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Private fostering

Are you the parent of a child being looked after by an adult who is not a close relative or approved foster carer for a period of more than 28 days?

Or, are you an adult not approved as a foster carer who is caring for for a child who isn’t a close relative for a period of more than 28 days?

If so, you have entered a private fostering arrangement and need to notify your local authority.

This means when a parent arranges for a child aged under school leaving age to be looked after by somebody for more than 28 days, who is not a close relative or an approved foster carer - there's a list of private fostering examples at the end of this page.

What do I need to do when setting up private fostering?

Private fostering - Guide for parentsBy law, you need to inform your local authority if you plan to do this, two weeks before you start.

Families and carers often do not tell professionals or agencies about private fostering arrangements simply because they are not aware they are legally obliged to do so.

How can services help?

Private fostering - Guide for service providersAlthough Professionals whose work brings them into contact with children are not under a legal obligation to report suspected cases of private fostering, we encourage them to make inquiries about parental rights and responsibilities for children and to pass on information to parents and carers about their responsibility to notify the local authority, if private fostering is identified. They should also inform local authorities if they believe private fostering is taking place or if they have concerns about the welfare of any child.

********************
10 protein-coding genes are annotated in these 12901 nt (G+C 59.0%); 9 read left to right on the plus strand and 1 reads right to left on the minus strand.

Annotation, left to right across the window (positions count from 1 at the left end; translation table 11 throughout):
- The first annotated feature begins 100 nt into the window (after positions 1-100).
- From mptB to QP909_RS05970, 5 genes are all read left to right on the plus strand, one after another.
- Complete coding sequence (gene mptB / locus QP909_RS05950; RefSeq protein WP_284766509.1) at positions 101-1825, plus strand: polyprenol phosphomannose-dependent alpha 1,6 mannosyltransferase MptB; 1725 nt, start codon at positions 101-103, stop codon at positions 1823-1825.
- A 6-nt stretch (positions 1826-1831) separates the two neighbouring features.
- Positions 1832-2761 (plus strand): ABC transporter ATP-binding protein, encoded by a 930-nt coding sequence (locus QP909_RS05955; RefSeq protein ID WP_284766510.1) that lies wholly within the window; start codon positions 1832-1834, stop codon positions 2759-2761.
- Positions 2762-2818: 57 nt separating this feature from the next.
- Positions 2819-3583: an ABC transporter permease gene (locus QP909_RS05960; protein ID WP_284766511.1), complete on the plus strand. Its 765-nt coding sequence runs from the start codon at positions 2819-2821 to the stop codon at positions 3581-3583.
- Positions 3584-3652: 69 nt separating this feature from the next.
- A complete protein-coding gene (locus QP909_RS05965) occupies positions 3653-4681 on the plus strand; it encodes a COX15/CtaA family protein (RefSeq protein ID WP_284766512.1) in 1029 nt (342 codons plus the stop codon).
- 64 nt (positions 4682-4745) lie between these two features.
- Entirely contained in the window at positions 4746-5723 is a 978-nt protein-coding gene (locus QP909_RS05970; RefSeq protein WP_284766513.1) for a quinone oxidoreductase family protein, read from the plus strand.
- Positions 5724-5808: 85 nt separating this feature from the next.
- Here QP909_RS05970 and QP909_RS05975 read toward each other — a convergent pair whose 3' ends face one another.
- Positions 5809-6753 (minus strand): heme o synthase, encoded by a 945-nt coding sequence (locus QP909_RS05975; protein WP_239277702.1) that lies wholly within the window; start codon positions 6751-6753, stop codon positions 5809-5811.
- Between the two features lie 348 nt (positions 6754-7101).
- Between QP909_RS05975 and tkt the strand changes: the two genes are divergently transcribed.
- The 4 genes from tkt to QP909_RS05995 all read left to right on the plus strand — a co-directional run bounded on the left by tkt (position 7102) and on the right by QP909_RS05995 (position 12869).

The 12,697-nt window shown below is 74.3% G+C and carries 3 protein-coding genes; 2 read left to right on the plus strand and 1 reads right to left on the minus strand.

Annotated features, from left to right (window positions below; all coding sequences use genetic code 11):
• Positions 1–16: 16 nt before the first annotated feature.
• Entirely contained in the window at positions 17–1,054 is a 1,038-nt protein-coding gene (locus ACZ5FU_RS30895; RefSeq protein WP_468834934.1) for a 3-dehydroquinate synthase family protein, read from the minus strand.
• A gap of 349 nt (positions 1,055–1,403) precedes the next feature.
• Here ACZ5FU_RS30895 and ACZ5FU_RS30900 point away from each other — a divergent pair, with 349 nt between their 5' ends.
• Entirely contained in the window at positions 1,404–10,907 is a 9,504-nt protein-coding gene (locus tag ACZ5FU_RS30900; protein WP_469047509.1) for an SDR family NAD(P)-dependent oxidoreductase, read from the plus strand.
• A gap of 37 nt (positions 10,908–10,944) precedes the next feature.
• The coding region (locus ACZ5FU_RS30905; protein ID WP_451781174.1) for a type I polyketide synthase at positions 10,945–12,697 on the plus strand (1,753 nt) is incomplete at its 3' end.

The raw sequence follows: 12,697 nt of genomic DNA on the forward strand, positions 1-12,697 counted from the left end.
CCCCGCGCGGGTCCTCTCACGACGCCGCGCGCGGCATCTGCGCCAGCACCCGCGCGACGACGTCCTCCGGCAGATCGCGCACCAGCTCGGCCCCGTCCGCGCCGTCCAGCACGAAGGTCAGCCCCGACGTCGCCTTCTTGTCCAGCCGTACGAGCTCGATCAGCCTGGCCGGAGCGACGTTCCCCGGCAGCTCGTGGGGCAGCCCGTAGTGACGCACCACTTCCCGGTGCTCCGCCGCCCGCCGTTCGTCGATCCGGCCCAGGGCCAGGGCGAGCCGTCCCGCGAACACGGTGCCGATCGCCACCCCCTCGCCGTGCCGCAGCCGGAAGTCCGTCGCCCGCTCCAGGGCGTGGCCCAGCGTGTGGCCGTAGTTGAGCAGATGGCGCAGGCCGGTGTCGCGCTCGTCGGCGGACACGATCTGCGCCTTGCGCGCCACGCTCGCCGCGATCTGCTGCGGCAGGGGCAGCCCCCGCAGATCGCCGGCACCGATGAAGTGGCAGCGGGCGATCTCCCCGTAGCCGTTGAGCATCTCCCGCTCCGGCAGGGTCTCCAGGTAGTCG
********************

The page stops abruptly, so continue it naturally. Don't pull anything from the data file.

A child who is privately fostered who is not brought to the attention of the local authority may be a child in need or a child at risk of harm.

It is everyone’s responsibility to ensure the wellbeing of children.

Examples of the range of children living in private fostering arrangements

  • Children from overseas where parents are/are not resident in this country
  • Children from abroad who attend language schools or mainstream school in this country and are staying with host families
  • Adolescents estranged from their parents
  • Children at boarding schools who do not return to their parents in the holidays but stay with people who may be referred to as education guardians
  • Children on holiday exchanges
  • Children attending independent / private / special schools as day students
  • Children (sometimes very young) where a parent is is prison or where a parent is unable to care for them because of chronic ill health or where there are alcohol or drug issues
  • Children left with partners of birth parents following a death or separation
  • Children in services families where parents are posted overseas
  • Children whose parents are undertaking a course of study and are unable to care for the child while they progress their education

This is not a complete list, but shows the scale and variety of situations which may involve private fostering.